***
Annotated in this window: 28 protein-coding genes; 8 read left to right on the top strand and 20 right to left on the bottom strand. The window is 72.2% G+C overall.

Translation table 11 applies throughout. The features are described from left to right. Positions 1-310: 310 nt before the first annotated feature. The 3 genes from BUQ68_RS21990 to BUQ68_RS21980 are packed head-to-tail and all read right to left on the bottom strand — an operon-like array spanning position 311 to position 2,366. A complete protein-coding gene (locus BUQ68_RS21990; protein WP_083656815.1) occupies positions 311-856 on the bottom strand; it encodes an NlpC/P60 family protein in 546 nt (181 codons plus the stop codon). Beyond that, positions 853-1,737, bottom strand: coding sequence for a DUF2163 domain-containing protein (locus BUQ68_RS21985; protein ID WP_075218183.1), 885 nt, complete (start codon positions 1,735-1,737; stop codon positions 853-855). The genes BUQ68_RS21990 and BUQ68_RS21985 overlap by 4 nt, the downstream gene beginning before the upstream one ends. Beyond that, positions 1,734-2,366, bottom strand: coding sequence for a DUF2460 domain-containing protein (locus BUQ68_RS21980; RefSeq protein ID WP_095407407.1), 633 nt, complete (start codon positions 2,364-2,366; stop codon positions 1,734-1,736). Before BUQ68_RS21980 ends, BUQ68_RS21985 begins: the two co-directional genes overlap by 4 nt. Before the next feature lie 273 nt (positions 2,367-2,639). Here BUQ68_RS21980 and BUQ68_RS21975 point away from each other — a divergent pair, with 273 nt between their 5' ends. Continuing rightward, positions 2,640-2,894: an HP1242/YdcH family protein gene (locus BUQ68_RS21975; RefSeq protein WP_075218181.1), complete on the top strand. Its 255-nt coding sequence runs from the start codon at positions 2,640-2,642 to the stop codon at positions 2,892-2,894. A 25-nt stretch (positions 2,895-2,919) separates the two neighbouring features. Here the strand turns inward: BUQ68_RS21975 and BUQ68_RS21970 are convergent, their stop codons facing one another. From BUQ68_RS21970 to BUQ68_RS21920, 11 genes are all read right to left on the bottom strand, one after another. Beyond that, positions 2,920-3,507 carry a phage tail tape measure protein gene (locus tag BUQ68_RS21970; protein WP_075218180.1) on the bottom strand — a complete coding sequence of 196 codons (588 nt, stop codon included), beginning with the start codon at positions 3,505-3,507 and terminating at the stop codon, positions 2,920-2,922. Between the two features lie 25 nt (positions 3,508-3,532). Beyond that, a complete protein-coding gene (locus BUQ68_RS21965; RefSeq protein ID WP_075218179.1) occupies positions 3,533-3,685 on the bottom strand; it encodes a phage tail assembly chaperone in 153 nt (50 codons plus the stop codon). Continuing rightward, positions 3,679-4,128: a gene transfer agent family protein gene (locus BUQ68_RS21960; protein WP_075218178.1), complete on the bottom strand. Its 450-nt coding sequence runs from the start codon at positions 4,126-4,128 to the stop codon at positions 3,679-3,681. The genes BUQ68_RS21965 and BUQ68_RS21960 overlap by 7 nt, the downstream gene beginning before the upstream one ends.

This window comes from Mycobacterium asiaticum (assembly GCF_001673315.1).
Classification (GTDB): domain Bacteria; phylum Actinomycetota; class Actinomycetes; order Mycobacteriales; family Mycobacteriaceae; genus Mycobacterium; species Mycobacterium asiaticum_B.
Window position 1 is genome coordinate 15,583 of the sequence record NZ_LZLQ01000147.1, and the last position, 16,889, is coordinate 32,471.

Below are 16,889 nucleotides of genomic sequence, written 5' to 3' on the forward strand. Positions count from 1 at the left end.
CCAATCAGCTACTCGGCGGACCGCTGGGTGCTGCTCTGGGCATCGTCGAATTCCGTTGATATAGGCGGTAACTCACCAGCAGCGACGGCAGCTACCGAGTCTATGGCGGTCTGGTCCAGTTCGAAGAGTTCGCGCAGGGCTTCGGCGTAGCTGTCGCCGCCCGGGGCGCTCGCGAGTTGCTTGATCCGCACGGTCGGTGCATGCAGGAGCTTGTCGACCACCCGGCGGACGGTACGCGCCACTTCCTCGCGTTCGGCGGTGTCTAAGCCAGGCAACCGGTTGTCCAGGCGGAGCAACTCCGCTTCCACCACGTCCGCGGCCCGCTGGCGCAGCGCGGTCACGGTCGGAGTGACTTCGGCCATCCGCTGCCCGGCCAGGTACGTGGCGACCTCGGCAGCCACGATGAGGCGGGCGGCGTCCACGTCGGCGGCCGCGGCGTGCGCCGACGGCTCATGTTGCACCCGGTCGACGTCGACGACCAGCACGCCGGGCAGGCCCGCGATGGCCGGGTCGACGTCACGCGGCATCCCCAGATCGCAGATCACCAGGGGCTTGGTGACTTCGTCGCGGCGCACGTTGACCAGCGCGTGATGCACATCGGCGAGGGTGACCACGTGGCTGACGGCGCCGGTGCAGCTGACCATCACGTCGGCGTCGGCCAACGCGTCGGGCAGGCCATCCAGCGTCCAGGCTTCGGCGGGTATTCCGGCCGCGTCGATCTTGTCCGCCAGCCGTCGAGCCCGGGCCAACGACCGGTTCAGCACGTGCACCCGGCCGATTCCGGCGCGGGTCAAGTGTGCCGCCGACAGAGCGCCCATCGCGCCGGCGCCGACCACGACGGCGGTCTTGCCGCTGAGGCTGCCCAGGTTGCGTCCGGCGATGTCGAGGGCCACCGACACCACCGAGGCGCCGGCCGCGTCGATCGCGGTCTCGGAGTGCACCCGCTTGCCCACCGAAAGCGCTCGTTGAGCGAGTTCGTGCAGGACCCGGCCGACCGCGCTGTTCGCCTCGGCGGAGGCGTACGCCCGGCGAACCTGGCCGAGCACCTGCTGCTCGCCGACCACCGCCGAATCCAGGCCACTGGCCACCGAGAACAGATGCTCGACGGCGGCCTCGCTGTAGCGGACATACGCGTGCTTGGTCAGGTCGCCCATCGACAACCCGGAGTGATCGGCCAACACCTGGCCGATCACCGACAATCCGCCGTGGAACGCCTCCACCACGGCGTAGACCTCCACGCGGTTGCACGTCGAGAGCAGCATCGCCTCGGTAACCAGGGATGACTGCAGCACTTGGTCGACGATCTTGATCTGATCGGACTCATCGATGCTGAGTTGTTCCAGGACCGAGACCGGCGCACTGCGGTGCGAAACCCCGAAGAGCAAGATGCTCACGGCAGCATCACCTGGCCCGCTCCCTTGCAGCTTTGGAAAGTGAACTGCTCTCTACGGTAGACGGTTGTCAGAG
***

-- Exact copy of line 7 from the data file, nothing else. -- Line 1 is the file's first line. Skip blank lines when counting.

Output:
CCAATCAGCTACTCGGCGGACCGCTGGGTGCTGCTCTGGGCATCGTCGAATTCCGTTGATATAGGCGGTAACTCACCAGCAGCGACGGCAGCTACCGAGTCTATGGCGGTCTGGTCCAGTTCGAAGAGTTCGCGCAGGGCTTCGGCGTAGCTGTCGCCGCCCGGGGCGCTCGCGAGTTGCTTGATCCGCACGGTCGGTGCATGCAGGAGCTTGTCGACCACCCGGCGGACGGTACGCGCCACTTCCTCGCGTTCGGCGGTGTCTAAGCCAGGCAACCGGTTGTCCAGGCGGAGCAACTCCGCTTCCACCACGTCCGCGGCCCGCTGGCGCAGCGCGGTCACGGTCGGAGTGACTTCGGCCATCCGCTGCCCGGCCAGGTACGTGGCGACCTCGGCAGCCACGATGAGGCGGGCGGCGTCCACGTCGGCGGCCGCGGCGTGCGCCGACGGCTCATGTTGCACCCGGTCGACGTCGACGACCAGCACGCCGGGCAGGCCCGCGATGGCCGGGTCGACGTCACGCGGCATCCCCAGATCGCAGATCACCAGGGGCTTGGTGACTTCGTCGCGGCGCACGTTGACCAGCGCGTGATGCACATCGGCGAGGGTGACCACGTGGCTGACGGCGCCGGTGCAGCTGACCATCACGTCGGCGTCGGCCAACGCGTCGGGCAGGCCATCCAGCGTCCAGGCTTCGGCGGGTATTCCGGCCGCGTCGATCTTGTCCGCCAGCCGTCGAGCCCGGGCCAACGACCGGTTCAGCACGTGCACCCGGCCGATTCCGGCGCGGGTCAAGTGTGCCGCCGACAGAGCGCCCATCGCGCCGGCGCCGACCACGACGGCGGTCTTGCCGCTGAGGCTGCCCAGGTTGCGTCCGGCGATGTCGAGGGCCACCGACACCACCGAGGCGCCGGCCGCGTCGATCGCGGTCTCGGAGTGCACCCGCTTGCCCACCGAAAGCGCTCGTTGAGCGAGTTCGTGCAGGACCCGGCCGACCGCGCTGTTCGCCTCGGCGGAGGCGTACGCCCGGCGAACCTGGCCGAGCACCTGCTGCTCGCCGACCACCGCCGAATCCAGGCCACTGGCCACCGAGAACAGATGCTCGACGGCGGCCTCGCTGTAGCGGACATACGCGTGCTTGGTCAGGTCGCCCATCGACAACCCGGAGTGATCGGCCAACACCTGGCCGATCACCGACAATCCGCCGTGGAACGCCTCCACCACGGCGTAGACCTCCACGCGGTTGCACGTCGAGAGCAGCATCGCCTCGGTAACCAGGGATGACTGCAGCACTTGGTCGACGATCTTGATCTGATCGGACTCATCGATGCTGAGTTGTTCCAGGACCGAGACCGGCGCACTGCGGTGCGAAACCCCGAAGAGCAAGATGCTCACGGCAGCATCACCTGGCCCGCTCCCTTGCAGCTTTGGAAAGTGAACTGCTCTCTACGGTAGACGGTTGTCAGAG